Student Power at Harvard: An Overview and Some Demands

"Harvard administrators claim that students are listened to and have influence already: 'Any good idea will be approved, no matter if it comes from the students, the faculty, or Hayes-Bickford.'"

"It is clear that student opinion does not have influence at the present time."

Student power, the full and equal participation of students in the decision-making process of their educational institution, has become a major goal of American student leaders. This concern is not a new outburst of self-importance but is rather a continuation of the concept of education illustrated by student activities supporting civil rights. Students' recent social and political involvement has altered the traditional view of education as a preparation for life -- students are now assuming a more meaningful role in society and are no longer content to live in a cocoon. It is recognized that it is impossible to know and fulfill the responsibilities of freedom without first being allowed to make choices and exercise that freedom. Students are expected to make value judgments about the outside community and to affect it through responsible action. It is incongruous that they should not make a similar critical analysis of their educational environment. The concern with student power, therefore, represents the concentration of critical faculties upon the students' closest and most relevant environment.

Student power, together with the resistance it has generally encountered from faculty and administration members, has noticeably affected campus attitudes. Much of the actual discontent and rebellion in the student community is due to students' isolation from the rational process which governs their environment.

The right to make decisions emanates from two sources: 1) competence to make the decisions and 2) being affected by the decisions. There is no question that most decisions within an educational institution profoundly affect students. In fact, though these decisions also affect faculty members, administrators, and even in some senses the institution per se, it is still true that they affect students much more than anyone else. Their impact, moreover, is doubly significant at a residential college such as Harvard.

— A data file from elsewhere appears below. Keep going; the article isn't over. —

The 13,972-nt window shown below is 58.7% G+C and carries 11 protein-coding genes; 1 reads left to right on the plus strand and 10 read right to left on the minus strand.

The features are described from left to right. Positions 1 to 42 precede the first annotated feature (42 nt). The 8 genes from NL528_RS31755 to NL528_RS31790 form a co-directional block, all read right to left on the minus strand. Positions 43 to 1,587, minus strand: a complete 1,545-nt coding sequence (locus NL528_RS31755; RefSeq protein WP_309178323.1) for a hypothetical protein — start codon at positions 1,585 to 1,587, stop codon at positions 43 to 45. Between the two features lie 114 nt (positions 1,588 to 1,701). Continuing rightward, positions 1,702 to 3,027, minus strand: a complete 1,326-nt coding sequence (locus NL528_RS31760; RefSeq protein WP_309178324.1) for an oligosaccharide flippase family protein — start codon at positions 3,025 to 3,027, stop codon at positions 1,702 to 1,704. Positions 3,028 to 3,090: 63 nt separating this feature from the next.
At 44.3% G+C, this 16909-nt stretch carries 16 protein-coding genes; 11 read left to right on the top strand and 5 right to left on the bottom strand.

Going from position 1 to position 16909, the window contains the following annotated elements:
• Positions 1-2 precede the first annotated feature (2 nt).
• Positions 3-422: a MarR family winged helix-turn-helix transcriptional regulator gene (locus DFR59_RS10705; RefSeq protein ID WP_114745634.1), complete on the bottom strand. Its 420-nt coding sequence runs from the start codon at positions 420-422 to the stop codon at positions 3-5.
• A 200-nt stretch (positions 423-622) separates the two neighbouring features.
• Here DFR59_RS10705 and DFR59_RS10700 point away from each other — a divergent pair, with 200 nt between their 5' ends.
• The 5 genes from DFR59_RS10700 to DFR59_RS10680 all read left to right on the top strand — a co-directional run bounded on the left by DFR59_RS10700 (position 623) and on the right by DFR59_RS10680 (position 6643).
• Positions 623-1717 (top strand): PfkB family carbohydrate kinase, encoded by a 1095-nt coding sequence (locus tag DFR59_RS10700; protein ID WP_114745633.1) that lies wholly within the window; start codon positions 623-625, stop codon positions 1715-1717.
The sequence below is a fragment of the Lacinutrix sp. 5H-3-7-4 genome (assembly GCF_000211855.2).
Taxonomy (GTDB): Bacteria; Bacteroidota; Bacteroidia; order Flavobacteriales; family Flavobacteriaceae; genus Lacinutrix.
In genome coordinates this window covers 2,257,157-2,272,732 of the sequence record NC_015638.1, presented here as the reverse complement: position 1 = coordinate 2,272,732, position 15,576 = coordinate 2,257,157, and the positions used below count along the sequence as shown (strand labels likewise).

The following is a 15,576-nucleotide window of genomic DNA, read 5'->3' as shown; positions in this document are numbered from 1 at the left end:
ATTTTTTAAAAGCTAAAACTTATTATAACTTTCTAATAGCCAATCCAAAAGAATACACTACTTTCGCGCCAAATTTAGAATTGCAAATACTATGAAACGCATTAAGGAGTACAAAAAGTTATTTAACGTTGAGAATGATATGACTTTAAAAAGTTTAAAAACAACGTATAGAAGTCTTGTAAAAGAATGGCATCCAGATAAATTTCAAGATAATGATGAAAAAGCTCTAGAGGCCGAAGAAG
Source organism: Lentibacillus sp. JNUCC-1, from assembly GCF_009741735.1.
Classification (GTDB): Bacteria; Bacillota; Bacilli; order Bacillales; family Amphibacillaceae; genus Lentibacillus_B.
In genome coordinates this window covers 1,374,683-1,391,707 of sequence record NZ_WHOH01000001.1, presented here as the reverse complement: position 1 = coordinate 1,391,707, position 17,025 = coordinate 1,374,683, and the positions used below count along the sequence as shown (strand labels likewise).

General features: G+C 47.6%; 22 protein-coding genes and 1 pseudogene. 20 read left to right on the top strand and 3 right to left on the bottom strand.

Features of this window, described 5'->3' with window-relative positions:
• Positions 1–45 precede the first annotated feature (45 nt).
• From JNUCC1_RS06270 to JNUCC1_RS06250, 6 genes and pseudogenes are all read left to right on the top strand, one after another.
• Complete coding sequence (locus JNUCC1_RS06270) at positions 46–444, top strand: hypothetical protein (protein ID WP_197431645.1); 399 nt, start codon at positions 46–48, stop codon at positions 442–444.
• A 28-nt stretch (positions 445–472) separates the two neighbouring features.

It would seem, therefore, that students have a greater right to make decisions affecting their lives and and education than does anyone else. However, is there a significant difference in competence between the faculty-administration (which are highly integrated at Harvard and which will be referred to as "faculty") and students which may negate the students' rights?

There probably is a difference in quality of reasoning since faculty members have had more experience than students. However, the very fact that these people are no longer students seriously limits their perspective. It is students who are in direct contact with the pressures (and the immediate effects of these pressures) of the educational process. The "shortrun" perspective, which many people bemoan as limiting, is a necessary and important part of any complete analysis. It is not included now, and only students can supply it. Thus, the difference in competence is compensated for by the potential student contribution of a more immediate knowledge of educational pressures and conditions.

At Harvard, the power to make decisions has been delegated by the Corporation to various entities within the University, e.g., the President, the Overseers, and the various faculties. To varying degrees, the concept of student power is applicable to all these decision-making "structures."